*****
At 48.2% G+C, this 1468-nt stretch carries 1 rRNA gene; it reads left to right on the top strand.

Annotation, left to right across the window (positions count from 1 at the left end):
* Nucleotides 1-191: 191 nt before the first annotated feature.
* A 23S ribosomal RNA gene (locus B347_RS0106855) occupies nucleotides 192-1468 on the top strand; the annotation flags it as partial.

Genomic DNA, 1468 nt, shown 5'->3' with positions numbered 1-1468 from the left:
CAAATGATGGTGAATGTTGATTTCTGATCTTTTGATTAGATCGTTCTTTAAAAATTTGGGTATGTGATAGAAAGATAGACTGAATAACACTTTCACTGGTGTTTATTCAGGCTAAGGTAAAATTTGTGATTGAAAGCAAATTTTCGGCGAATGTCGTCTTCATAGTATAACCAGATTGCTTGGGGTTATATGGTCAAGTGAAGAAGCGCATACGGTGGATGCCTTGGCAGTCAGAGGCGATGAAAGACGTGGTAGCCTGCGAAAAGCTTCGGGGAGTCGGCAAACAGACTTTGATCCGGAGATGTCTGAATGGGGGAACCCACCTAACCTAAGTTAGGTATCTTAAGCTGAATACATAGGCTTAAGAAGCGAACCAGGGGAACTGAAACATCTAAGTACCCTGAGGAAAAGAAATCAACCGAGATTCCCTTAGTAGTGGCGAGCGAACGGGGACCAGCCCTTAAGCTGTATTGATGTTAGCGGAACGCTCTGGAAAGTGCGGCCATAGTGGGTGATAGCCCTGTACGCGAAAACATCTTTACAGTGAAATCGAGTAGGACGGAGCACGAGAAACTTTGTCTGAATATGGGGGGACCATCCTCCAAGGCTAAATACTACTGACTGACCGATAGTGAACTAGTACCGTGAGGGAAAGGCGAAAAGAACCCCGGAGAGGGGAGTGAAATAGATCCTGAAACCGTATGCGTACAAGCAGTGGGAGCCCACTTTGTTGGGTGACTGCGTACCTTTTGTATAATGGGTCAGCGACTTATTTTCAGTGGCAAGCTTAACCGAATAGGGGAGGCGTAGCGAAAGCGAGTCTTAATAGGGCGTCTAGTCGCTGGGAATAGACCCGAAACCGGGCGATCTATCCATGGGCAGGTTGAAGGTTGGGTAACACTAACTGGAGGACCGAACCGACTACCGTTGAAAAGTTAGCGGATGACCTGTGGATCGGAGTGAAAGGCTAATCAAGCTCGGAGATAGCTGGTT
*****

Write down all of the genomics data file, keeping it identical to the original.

At 48.2% G+C, this 1468-nt stretch carries 1 rRNA gene; it reads left to right on the top strand.

Annotation, left to right across the window (positions count from 1 at the left end):
* Nucleotides 1-191: 191 nt before the first annotated feature.
* A 23S ribosomal RNA gene (locus B347_RS0106855) occupies nucleotides 192-1468 on the top strand; the annotation flags it as partial.

Genomic DNA, 1468 nt, shown 5'->3' with positions numbered 1-1468 from the left:
CAAATGATGGTGAATGTTGATTTCTGATCTTTTGATTAGATCGTTCTTTAAAAATTTGGGTATGTGATAGAAAGATAGACTGAATAACACTTTCACTGGTGTTTATTCAGGCTAAGGTAAAATTTGTGATTGAAAGCAAATTTTCGGCGAATGTCGTCTTCATAGTATAACCAGATTGCTTGGGGTTATATGGTCAAGTGAAGAAGCGCATACGGTGGATGCCTTGGCAGTCAGAGGCGATGAAAGACGTGGTAGCCTGCGAAAAGCTTCGGGGAGTCGGCAAACAGACTTTGATCCGGAGATGTCTGAATGGGGGAACCCACCTAACCTAAGTTAGGTATCTTAAGCTGAATACATAGGCTTAAGAAGCGAACCAGGGGAACTGAAACATCTAAGTACCCTGAGGAAAAGAAATCAACCGAGATTCCCTTAGTAGTGGCGAGCGAACGGGGACCAGCCCTTAAGCTGTATTGATGTTAGCGGAACGCTCTGGAAAGTGCGGCCATAGTGGGTGATAGCCCTGTACGCGAAAACATCTTTACAGTGAAATCGAGTAGGACGGAGCACGAGAAACTTTGTCTGAATATGGGGGGACCATCCTCCAAGGCTAAATACTACTGACTGACCGATAGTGAACTAGTACCGTGAGGGAAAGGCGAAAAGAACCCCGGAGAGGGGAGTGAAATAGATCCTGAAACCGTATGCGTACAAGCAGTGGGAGCCCACTTTGTTGGGTGACTGCGTACCTTTTGTATAATGGGTCAGCGACTTATTTTCAGTGGCAAGCTTAACCGAATAGGGGAGGCGTAGCGAAAGCGAGTCTTAATAGGGCGTCTAGTCGCTGGGAATAGACCCGAAACCGGGCGATCTATCCATGGGCAGGTTGAAGGTTGGGTAACACTAACTGGAGGACCGAACCGACTACCGTTGAAAAGTTAGCGGATGACCTGTGGATCGGAGTGAAAGGCTAATCAAGCTCGGAGATAGCTGGTT